Record Setting Rate Increases
Inflation has reached its highest pace in four decades. It is hammering household budgets and wiping out the benefit of rising wages.
The Federal Reserve has been accused of doing too little too late. They are now talking about raising interest rates at a record pace, this could begin in March. The Fed hopes this can put the brakes on runaway inflation.
The Fed aimed to keep the economy afloat during the pandemic. They offered historically low interest rates and funded trillions of dollars in government spending.
The price tag of this rescue is soaring inflation. The Fed completely failed to predict this big of a rise. They thought it would fall to an annual rate of 2.6%. It is currently 7.5%. 1
Several Fed officials have acknowledged that inflation has proved worse than expected.
But they believe the economy can handle the shock of rapid rate increases. This is because the Labor Department reported big job gains in January and the Commerce Department reported a large rise in consumer spending.
The Fed Plan
The Fed had raised rates between 2015 and 2018. However, they did it gradually. And they never did it more than once a quarter. Now, they seem prepared to raise interest rates at each policy meeting. This means raising rates about every six weeks. This hasn’t happened since 2006. Goldman Sachs is now forecasting seven rate hikes this year—up from its prediction of five.2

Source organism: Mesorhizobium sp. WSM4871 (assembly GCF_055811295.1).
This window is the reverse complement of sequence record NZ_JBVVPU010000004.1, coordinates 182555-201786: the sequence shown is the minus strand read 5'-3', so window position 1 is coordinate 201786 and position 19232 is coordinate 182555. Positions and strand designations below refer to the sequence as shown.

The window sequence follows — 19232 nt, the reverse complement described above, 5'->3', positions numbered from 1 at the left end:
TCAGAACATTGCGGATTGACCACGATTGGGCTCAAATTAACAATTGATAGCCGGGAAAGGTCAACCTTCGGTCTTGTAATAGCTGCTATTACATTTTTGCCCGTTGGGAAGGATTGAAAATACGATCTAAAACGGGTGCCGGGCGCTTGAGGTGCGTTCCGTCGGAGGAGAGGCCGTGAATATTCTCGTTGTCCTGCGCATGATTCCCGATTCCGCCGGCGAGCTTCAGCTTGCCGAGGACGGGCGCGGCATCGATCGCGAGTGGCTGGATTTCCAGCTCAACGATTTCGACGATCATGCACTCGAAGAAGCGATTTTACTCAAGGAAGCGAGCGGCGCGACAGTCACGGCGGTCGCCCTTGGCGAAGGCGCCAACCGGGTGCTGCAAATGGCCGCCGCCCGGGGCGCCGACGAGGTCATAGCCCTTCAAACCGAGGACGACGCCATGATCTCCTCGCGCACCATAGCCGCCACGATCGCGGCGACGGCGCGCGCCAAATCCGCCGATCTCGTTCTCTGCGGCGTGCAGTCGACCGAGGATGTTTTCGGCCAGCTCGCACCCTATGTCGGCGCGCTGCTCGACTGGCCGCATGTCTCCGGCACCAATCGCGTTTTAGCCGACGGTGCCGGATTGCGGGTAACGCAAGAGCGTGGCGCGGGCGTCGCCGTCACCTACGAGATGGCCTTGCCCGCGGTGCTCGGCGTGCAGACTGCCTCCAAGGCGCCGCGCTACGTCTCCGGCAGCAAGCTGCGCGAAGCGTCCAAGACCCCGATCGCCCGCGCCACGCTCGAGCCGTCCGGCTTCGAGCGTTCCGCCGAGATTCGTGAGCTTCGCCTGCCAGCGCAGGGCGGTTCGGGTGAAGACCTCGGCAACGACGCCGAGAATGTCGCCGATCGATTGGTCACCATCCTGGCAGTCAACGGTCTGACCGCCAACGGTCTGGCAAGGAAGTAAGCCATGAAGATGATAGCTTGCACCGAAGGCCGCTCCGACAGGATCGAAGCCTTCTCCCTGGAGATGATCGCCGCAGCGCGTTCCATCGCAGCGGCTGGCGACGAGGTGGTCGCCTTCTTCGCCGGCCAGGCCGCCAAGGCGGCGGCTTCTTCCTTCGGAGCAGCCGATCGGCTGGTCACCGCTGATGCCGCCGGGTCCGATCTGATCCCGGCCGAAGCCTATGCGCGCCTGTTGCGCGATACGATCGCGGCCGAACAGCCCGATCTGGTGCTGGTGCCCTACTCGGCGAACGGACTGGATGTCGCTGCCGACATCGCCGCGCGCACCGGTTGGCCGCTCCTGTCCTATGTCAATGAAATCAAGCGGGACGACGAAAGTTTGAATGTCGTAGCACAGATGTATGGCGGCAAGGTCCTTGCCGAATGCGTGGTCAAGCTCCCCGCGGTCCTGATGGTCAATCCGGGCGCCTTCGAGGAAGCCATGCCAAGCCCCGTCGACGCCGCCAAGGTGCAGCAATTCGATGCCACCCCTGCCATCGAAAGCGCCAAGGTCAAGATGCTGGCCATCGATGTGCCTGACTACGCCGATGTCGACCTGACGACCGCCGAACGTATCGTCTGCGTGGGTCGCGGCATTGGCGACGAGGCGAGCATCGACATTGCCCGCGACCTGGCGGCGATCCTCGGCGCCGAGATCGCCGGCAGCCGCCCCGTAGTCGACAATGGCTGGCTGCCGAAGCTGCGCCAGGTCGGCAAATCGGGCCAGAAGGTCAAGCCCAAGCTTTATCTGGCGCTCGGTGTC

Some officials support starting with a larger half-percentage-point increase rather than the standard quarter-percentage-point move. The Fed hasn’t raised rates by a half percentage point since 2000.
James Bullard is president of the Federal Reserve Bank of St. Louis. He favors raising the Fed’s benchmark rate by a full percentage point over its next three meetings. But Fed officials admit rapid raises could hurt the economy.
Neel Kashkari is head of the Minneapolis Fed. He said, “If we raise rates really aggressively, we run the risk of slamming the brakes on the economy, putting the economy into recession.” Effectively, no one can be sure if they will do more harm than good. Instead, they seem willing to gamble with American livelihoods.
The Federal Reserve’s shock therapy includes more than quickly raising interest rates. Fed officials agreed to withdraw their investments in bonds, mortgages and other securities. They want to shrink a balance sheet that doubled in size during the pandemic – to $9 trillion. The move is another way for the Fed to cool the economy.
They also want to stop ‘forward guidance’. Forward guidance is when the Fed informs the public about its future policy. It helps prevent surprises that might disrupt the markets and rattle stock prices. For example, James Bullard said he’d “like to see 100 basis points in the bag by July 1.” That statement sank the Nasdaq by more than 2%.3 The Fed seems to prefer to keep the public in the dark as long as they can.
The Fed let the economy get overheated. Now they are not sure how to cool it down without turning it off all together. Their actions and words are not inspiring confidence. This is reflected in the market. Fast rising inflation rattled stock prices. Now, news of even faster rate increases is shaking them more. The signs of a large market drop on are the wall. Smart investors are turning their attention to safe haven assets like gold.
Call American Hartford Gold at 800-462-0071 to learn how thousands of Americans are protecting their wealth and retirement during this economic crisis.